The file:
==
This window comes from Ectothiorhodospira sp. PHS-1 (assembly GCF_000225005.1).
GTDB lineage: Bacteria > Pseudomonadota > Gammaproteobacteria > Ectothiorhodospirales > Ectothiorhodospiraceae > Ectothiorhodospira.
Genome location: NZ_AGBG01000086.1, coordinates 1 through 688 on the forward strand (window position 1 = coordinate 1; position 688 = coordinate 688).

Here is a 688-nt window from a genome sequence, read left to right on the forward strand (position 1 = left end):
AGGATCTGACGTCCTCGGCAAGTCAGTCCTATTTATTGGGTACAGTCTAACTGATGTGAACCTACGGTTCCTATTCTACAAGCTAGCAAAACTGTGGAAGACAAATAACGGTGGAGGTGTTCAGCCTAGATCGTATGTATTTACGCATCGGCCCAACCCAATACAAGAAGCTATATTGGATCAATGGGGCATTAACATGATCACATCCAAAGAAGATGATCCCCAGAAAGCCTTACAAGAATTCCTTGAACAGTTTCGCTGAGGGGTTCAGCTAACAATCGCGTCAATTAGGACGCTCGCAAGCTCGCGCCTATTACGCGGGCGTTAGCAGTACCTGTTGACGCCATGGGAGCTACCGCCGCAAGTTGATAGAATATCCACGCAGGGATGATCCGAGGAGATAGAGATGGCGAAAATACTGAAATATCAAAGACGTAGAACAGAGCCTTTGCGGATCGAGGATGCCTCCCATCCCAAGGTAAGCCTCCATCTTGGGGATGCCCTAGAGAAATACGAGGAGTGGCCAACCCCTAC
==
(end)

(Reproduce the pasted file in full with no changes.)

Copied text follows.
This window comes from Ectothiorhodospira sp. PHS-1 (assembly GCF_000225005.1).
GTDB lineage: Bacteria > Pseudomonadota > Gammaproteobacteria > Ectothiorhodospirales > Ectothiorhodospiraceae > Ectothiorhodospira.
Genome location: NZ_AGBG01000086.1, coordinates 1 through 688 on the forward strand (window position 1 = coordinate 1; position 688 = coordinate 688).

Here is a 688-nt window from a genome sequence, read left to right on the forward strand (position 1 = left end):
AGGATCTGACGTCCTCGGCAAGTCAGTCCTATTTATTGGGTACAGTCTAACTGATGTGAACCTACGGTTCCTATTCTACAAGCTAGCAAAACTGTGGAAGACAAATAACGGTGGAGGTGTTCAGCCTAGATCGTATGTATTTACGCATCGGCCCAACCCAATACAAGAAGCTATATTGGATCAATGGGGCATTAACATGATCACATCCAAAGAAGATGATCCCCAGAAAGCCTTACAAGAATTCCTTGAACAGTTTCGCTGAGGGGTTCAGCTAACAATCGCGTCAATTAGGACGCTCGCAAGCTCGCGCCTATTACGCGGGCGTTAGCAGTACCTGTTGACGCCATGGGAGCTACCGCCGCAAGTTGATAGAATATCCACGCAGGGATGATCCGAGGAGATAGAGATGGCGAAAATACTGAAATATCAAAGACGTAGAACAGAGCCTTTGCGGATCGAGGATGCCTCCCATCCCAAGGTAAGCCTCCATCTTGGGGATGCCCTAGAGAAATACGAGGAGTGGCCAACCCCTAC